Hey there friend! Question! Does the sound of a malformed meatsack of mutant tumors deploying a gaggle of day-glo poisonous tendrils that look like sentient luminescent strands of Bubble-Tape against an electric blue version of Spider-Man, who has the ability to shoot bright blue shit out of his face, excite and entice you? Well then, have I got the book for you! Deathmatch: the superhero event you should be reading. If you can’t tell by now, I kinda love this book a little bit. Ludicrously brutal and sizzling with superpowers, Deathmatch has the kind of forced battle royale between capes that everyone loves; well, everyone who’s not an asshole. In its latest issue, the trend continues with two massive, quarter-final round throw-downs; and yet, with so many voices silenced, there seems to be a more hushed sense of urgency underfoot as the few remaining combatants try, some less vehemently now, to solve the question of their incarceration.
As the brackets of this terminal gauntlet begin to shatter and collapse like the chapped lips of a hungry maw, our trapped heroes and villains are forced to become especially ferocious, and with less of them alive than ever before, this means we get even longer cuddle time with beautiful, sweeping panoramas of quality ass-kicking, the outcomes of which remains largely up in the air.
That’s another beautiful thing about Jenkins and Magno’s Deathmatch: no matter what happens, this book remains unpredictable, except in terms of quality. The trick is that Jenkins actually preys on your comic book preconceptions. These characters look and sound a whole helluva lot like your favorite heroes: analogues of Superman, Spider-Man, even a fucked-up version of Black Canary abound, and yet not one of them is totally safe from the possibility of culling via gruesome dismemberment. The effect automatically throws you off-balance and keeps you on your toes in a refreshing way that just couldn’t be mimicked with their more precious mainstream counterparts.
I do have to admit, the tone this issue felt a bit off somehow, though I’m beginning to wonder if that was on purpose. With that more fervent and immediate sense of impending doom in the air, some of the dialogue has naturally become more intimate, and while it stops just short of maudlin, it flirts perhaps a bit too closely, jarring character redefinition. The normally gruff Sable, for example, eschews her more stoic physical and fundamentally moral stance, giving way to a very scared someone, who quite clearly is barely holding on to not giving up entirely. However, she seems almost a bit too blasé, almost at some points immature, which was something I at least, didn’t pick up earlier.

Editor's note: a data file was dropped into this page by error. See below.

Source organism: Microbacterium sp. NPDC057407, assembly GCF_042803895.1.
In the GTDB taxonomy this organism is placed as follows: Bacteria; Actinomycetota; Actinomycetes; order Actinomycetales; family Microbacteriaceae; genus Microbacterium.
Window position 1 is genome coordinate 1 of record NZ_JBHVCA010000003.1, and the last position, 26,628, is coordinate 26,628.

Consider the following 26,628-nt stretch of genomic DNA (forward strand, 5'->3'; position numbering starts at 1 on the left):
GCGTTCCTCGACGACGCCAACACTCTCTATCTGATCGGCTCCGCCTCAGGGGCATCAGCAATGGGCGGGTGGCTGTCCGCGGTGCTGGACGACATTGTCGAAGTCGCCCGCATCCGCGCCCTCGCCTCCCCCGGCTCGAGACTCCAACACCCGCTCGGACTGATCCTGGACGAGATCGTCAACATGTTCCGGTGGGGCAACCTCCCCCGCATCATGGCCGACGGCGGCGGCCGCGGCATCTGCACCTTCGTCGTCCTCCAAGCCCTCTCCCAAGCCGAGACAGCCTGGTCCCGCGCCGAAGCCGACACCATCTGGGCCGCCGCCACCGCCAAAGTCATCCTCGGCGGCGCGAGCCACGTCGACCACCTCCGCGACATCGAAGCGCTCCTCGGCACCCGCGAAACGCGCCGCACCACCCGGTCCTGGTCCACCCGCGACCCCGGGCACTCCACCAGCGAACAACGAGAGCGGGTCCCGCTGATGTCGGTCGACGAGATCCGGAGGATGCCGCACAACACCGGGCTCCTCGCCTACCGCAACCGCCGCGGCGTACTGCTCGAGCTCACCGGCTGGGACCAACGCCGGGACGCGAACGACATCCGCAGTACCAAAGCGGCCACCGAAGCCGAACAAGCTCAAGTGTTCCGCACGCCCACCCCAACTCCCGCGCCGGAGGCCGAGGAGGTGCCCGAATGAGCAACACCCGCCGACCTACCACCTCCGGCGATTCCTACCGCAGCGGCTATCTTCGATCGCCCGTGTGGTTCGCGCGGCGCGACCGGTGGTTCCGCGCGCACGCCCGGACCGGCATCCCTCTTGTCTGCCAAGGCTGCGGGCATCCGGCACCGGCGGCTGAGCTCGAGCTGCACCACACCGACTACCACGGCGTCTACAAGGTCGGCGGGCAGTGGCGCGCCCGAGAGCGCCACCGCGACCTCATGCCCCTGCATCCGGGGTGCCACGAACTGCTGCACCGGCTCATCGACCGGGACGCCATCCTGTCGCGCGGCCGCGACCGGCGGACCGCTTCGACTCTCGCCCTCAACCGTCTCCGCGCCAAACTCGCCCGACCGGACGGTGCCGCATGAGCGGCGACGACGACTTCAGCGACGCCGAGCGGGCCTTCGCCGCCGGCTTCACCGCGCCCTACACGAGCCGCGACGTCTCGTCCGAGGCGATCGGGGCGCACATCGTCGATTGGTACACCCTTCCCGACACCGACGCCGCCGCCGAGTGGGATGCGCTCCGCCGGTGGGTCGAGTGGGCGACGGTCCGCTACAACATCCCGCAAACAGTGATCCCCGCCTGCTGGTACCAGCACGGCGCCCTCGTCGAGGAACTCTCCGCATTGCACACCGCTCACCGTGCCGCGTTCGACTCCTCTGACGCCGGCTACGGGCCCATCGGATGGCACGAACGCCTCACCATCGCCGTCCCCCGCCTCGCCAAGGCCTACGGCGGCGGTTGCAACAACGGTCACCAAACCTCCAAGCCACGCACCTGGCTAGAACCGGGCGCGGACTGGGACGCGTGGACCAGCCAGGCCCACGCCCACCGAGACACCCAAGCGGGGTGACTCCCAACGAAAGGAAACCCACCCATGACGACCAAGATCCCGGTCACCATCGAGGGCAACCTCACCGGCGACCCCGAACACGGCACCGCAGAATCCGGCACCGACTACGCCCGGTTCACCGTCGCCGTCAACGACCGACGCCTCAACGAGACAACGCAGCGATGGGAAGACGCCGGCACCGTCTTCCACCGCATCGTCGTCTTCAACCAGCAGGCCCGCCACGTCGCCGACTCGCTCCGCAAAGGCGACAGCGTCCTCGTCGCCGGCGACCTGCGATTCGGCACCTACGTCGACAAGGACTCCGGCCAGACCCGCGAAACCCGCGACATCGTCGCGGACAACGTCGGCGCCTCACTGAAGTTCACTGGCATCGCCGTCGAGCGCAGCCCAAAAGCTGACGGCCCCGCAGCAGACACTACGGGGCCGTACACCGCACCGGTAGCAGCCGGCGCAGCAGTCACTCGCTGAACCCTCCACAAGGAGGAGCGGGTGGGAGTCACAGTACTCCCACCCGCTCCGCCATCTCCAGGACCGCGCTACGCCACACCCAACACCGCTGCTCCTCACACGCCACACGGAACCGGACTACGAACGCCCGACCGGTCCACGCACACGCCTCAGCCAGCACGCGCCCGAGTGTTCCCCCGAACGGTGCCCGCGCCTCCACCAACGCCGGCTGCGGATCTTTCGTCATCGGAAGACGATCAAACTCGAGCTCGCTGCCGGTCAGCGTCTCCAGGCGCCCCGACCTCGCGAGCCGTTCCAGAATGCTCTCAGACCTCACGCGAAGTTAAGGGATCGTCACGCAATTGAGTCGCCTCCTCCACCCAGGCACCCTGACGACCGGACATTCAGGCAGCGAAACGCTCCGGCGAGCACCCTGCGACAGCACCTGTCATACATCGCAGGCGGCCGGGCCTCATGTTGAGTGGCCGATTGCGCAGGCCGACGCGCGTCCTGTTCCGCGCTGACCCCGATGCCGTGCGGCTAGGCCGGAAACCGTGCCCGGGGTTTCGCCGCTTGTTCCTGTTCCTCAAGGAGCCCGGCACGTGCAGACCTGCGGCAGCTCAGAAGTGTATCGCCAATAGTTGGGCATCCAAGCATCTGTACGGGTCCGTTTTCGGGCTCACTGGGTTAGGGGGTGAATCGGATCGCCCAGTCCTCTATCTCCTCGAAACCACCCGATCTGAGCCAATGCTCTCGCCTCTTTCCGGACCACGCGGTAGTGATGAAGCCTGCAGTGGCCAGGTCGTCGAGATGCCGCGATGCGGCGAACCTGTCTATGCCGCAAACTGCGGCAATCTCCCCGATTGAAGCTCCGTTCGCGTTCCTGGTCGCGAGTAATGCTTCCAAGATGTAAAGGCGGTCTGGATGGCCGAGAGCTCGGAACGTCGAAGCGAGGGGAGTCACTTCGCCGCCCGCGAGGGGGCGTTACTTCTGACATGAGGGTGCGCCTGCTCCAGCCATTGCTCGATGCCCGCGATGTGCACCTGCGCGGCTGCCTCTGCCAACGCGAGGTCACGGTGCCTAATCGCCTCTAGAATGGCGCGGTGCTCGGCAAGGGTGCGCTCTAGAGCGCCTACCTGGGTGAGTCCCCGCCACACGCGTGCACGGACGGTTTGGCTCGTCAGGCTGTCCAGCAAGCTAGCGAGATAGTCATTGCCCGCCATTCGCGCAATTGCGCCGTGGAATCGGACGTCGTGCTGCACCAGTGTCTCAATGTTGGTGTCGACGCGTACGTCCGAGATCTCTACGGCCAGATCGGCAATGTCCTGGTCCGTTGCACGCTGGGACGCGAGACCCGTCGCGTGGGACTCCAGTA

Meanwhile, Dragonfly (the aforementioned Spider-Man analogue) has become all but fatalistic this issue, more remorselessly ready and able to trade barbs that are not necessarily verbal in nature, having all but accepted the inevitability of his situation. I won’t go into the voice of The Manchurian, as his mental state is clearly addled thanks to the presence of a fucking demon, but the out-of-nowhere backstory here between he and his opponent is a bit sudden, as was its resolution.
Jenkins continues to do a great job in teasing his revelations this issue, although, having been with this title from the beginning, I am desperate for some pay-off. The threads in this story may finally be unravelling - thankfully not in a big, overly-grandiose reveal, and instead almost as an overheard stage whisper - but this slow boil is begging to be lanced. I’m happy that “pop” is now just around the corner, despite the fact that it means the series will inevitably come to a close, I’m guessing - its raison d'être having been extinguished. I’m not happy about it, but this was always going to be a terminal venture. The spoiler’s in the name.
Magno’s art continues to be phenomenal. I’ve gone on about how much I love his overly-textured style pretty much ad nauseam, but here it works into a goddamn frenzy during a particularly sickening final panel. His character and costume designs may pay homage to better-known heroes and villains, but he has also established his own look to this world, setting his cast apart from just a generic rip-off. I could also look at this guy’s action all day long, and I swear I’m not trying to come on to him by saying that.
Accentuating Magno’s art is Michael Garland, who absolutely murders every page featuring Melody Toon and Dragonfly on it; I love the way their powers manifest on the page: bright and fucking barbaric, which as regular readers will tell you, has happily been a pretty standard fixture in this series from the get-go.
If you are tired of the same ol’ in other big superhero events and want to try something with a little different flavor, I couldn’t recommend Deathmatch more. As morbid as this is gonna sound, it’s the most fun you’ll have watching something die ... unless you’re really, really weird.
Writer: Paul Jenkins Artist: Carlos Magno Colors: Michael Garland Publisher: Boom Studios Cover Price: $3.99 Date: 9/4/13